Race Staff Stories

The dedicated staff of the Iditarod makes sure the race happens successfully each year. Their work behind the scenes is what makes the spectacle come alive for fans around the world.

Rolling a Snowmachine 

by:  Jeff Schultz, Official Iditarod Photographer

Jeff Schultz at the 2013 Iditarod Race Start

Jeff Schultz at the 2013 Iditarod Race Start

I knew this was not going to be good.  I was doing 25mph or so on the snow-go on a good well snow-packed trail trying to get back to the village of Unalakleet before it got too dark.  I saw the trail ahead of me was glare ice and recalled how hard it was to steer and gain traction on that trail only an hour earlier.  My brain instantly thought of the worse-case scenario that could happen if that fast-moving machine were to get onto the glare ice in any wrong sort of way.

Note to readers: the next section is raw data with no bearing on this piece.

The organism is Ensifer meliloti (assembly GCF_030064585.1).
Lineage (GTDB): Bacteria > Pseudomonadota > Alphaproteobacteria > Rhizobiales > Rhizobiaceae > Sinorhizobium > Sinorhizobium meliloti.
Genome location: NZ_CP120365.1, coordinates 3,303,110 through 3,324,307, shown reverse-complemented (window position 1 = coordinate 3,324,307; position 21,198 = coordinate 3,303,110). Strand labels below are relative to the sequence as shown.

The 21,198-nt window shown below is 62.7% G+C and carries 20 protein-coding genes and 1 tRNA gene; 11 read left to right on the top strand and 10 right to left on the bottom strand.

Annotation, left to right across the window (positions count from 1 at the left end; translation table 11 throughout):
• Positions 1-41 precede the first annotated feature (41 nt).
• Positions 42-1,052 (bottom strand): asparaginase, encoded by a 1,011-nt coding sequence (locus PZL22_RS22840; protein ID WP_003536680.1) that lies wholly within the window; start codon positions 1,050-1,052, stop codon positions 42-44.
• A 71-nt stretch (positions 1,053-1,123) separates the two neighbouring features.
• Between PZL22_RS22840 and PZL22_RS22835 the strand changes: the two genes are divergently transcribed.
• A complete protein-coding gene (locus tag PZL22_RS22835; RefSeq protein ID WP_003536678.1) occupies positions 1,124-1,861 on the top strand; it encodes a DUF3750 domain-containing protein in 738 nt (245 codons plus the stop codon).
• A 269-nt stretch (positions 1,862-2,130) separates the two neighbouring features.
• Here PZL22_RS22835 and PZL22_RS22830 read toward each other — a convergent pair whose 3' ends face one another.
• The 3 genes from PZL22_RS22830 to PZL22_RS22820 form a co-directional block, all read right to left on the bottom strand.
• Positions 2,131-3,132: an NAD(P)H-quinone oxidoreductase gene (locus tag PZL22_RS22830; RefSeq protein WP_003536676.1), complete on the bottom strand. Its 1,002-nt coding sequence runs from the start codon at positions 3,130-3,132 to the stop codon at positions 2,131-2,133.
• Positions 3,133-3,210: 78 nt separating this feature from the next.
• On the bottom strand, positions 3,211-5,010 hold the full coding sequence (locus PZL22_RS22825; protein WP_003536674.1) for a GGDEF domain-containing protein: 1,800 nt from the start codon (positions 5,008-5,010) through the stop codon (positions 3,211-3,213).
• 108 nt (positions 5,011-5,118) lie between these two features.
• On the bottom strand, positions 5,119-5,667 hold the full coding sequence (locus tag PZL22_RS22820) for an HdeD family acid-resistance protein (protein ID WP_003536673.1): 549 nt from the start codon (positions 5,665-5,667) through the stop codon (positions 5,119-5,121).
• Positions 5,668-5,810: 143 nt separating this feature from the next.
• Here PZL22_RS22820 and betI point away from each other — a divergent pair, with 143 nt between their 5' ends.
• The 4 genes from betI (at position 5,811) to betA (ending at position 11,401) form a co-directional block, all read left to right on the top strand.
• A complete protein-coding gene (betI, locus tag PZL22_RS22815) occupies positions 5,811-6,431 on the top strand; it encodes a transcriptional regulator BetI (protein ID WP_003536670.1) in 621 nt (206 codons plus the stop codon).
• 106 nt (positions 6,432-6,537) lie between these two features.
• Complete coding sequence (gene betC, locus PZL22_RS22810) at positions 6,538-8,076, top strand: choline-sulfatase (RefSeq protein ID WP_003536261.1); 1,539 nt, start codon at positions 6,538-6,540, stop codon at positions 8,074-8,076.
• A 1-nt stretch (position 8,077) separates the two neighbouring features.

I had borrowed the snowmachine for a few hours from Stanton Panupchuk in Unalakleet in 1999.  As always, it was my custom to want to get out on the trail away from the checkpoints to get mushers in the real action.  This was one of those times.  I followed and passed a couple mushers out of Unalakleet and up into the hills.  Got some very nice, out of the ordinary trail images.  But doing 25mph on glare ice, my brain told me that at some point the snowmachine track would spin and there could be trouble.  Having not been in this predicament before I figured  I needed to simply let up on the gas, hold the steering straight and glide to a more manageable speed or stop.  That worked out pretty well until the machine started to spin slightly, and then slightly more and more until it was going side ways.  “Well, maybe it’ll spin around and I’ll end up backwards,” I thought.  “Or maybe when it’s perpendicular to the trail and line of travel, it will catch on a frozen in rock and flip the machine with me on it.”  Sure enough, the sled cart wheeled side-ways, came right over the top of me in one of those slow-motion, surreal-type movies, clearing my body by a couple inches.  Thankfully I had on my fur hat which kept my head from cracking on the ice.  The machine landed right-side up, my camera bag still strapped on, and the only breakage on the machine was the windshield.  I was very blessed that night.  I brought the machine back to the checkpoint where Stanton was and told him what happened and gave him an extra $100 for the broken windshield.